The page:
Less than 1,000 IS fighters remain in Iraq and Syria, coalition says

Pictures of the Year: The battle against Islamic State
A member of the Syrian Democratic Forces calls his comrades during the fighting with Islamic State fighters in Raqqa, Syria, August 14, 2017. REUTERS/Zohra Bensemra/File Photo

December 27, 2017

BAGHDAD (Reuters) – Fewer than 1,000 Islamic State fighters remain in Iraq and Syria, the United States-led international coalition fighting the hardline Sunni militant group said on Wednesday, a third of the estimated figure only three weeks ago.

Iraq and Syria have both declared victory over Islamic State in recent weeks, after a year that saw the two countries’ armies, a range of foreign allies and various local forces drive the fighters out of all the towns and villages that once made up their self-proclaimed caliphate.

The United States has led an international coalition conducting air strikes against Islamic State since 2014 when the group swept across a third of Iraq. U.S. troops have served as advisers on the ground with Iraqi government forces and with Kurdish and Arab groups in Syria.

“Due to the commitment of the Coalition and the demonstrated competence of our partners in Iraq and Syria, there are estimated to be less than 1,000 ISIS terrorists in our combined joint area of operations, most of whom are being hunted down in the desert regions in eastern Syria and Western Iraq,” the U.S.-led coalition told Reuters in an emailed statement.

ISIS is an acronym used for Islamic State.

The figure excludes areas in western Syria under the control of President Bashar al-Assad’s government and his allies.

Assad’s main ally Russia also said on Wednesday the main battle with Islamic State in Syria was over. Foreign Minister Sergei Lavrov said the key task in Syria was now destroying another Islamist group, the Nusra Front.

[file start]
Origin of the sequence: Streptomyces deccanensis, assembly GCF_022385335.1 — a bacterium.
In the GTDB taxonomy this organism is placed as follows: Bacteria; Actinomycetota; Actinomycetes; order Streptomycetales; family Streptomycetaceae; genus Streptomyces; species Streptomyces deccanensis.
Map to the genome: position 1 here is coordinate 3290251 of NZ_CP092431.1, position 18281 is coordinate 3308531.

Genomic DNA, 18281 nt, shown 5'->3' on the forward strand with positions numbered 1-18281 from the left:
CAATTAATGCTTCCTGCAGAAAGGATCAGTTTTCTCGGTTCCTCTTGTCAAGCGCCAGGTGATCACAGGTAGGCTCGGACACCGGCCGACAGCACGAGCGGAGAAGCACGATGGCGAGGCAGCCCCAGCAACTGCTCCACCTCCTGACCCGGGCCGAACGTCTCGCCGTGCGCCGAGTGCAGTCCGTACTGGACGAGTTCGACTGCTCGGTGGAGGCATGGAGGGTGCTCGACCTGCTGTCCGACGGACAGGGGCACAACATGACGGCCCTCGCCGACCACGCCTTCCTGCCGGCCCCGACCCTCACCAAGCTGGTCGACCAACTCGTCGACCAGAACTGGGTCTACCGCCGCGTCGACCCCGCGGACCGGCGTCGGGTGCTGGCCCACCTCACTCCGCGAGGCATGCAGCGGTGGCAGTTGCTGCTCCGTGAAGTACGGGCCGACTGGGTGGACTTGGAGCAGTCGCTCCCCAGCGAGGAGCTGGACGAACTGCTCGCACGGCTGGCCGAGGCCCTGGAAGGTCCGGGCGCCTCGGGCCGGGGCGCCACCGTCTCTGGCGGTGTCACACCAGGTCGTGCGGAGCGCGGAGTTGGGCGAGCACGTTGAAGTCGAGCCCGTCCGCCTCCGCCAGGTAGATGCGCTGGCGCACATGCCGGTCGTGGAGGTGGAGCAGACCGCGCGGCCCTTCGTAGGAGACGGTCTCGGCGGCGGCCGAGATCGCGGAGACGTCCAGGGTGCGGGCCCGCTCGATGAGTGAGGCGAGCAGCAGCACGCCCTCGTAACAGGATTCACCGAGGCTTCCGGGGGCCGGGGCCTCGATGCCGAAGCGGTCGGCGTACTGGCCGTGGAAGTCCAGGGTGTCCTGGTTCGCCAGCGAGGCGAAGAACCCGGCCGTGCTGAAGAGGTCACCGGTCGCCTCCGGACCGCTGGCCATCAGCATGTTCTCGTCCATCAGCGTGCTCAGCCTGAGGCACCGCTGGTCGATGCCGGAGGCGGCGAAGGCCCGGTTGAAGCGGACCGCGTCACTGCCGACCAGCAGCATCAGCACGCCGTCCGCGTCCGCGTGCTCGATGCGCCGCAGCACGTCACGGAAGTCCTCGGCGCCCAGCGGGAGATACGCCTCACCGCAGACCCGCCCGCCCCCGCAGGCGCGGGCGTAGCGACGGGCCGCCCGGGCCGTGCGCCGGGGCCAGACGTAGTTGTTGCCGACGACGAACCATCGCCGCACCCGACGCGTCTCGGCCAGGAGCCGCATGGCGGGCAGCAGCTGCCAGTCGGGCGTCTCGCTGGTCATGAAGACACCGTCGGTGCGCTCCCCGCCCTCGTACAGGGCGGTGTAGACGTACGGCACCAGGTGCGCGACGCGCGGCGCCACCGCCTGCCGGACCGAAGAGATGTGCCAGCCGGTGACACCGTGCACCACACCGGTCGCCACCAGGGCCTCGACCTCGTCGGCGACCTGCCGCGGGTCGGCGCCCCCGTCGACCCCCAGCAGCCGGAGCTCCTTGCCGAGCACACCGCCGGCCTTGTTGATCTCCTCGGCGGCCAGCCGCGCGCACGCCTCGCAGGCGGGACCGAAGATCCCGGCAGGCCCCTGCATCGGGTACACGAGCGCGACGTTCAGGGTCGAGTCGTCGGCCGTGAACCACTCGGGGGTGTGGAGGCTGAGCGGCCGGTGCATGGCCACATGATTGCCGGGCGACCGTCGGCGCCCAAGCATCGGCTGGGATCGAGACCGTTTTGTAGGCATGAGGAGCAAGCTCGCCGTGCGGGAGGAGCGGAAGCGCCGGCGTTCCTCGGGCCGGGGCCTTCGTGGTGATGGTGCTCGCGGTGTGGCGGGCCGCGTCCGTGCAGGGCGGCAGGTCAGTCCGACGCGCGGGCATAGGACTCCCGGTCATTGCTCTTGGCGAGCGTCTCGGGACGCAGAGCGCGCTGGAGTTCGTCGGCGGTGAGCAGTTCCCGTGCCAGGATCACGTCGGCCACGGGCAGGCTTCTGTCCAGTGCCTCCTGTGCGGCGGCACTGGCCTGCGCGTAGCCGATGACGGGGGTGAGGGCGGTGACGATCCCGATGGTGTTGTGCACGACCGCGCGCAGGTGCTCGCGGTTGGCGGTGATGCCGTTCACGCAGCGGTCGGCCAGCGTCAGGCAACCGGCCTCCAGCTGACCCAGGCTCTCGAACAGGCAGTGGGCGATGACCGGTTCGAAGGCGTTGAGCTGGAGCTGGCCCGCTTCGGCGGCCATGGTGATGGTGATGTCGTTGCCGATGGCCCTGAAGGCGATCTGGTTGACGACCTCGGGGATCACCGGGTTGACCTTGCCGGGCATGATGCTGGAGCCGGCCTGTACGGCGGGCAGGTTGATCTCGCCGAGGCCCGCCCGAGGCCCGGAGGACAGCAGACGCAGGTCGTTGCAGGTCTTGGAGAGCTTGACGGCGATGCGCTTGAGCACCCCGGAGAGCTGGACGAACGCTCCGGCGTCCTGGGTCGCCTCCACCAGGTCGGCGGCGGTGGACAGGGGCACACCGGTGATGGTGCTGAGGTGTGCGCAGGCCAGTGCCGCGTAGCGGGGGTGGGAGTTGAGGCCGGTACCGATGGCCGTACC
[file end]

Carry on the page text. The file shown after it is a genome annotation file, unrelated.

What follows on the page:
The U.S.-led coalition had said on Dec. 5 that there were less than 3,000 fighters remaining. Iraq declared “final victory” over the group on Dec. 9.

Most of the fighters had been killed or captured over the past three years, the coalition said on Wednesday. It would not respond to a question on whether some fighters could have escaped to other countries, saying it would not “engage in public speculation” but said it was working on preventing that.

“We can tell you that we are working with our partners to kill or capture all remaining ISIS terrorists, to destroy their network and prevent their resurgence, and also to prevent them from escaping to bordering countries,” it said.

(Reporting by Ahmed Aboulenein; Editing by Peter Graff)

  • LuciusAnnaeusSeneca

    Only about 1,000 ISIS fighters left? These stay-behinds are likely there to die for the cause while the rest have left to regroup elsewhere. So much of the focus has been on the fighting in the Iraq-Syria border area, and winking out the last ISIS enclaves, that some may have forgotten the organization’s mission and purpose, which is not confined to a given geographical area. ISIS’ future status and the threat it will continue to pose should be a matter of concern. It is not reassuring that the coalition would not (could not?) answer the question as to where ISIS fighters may have escaped to. It is known that many, perhaps very many, have shown up in Europe.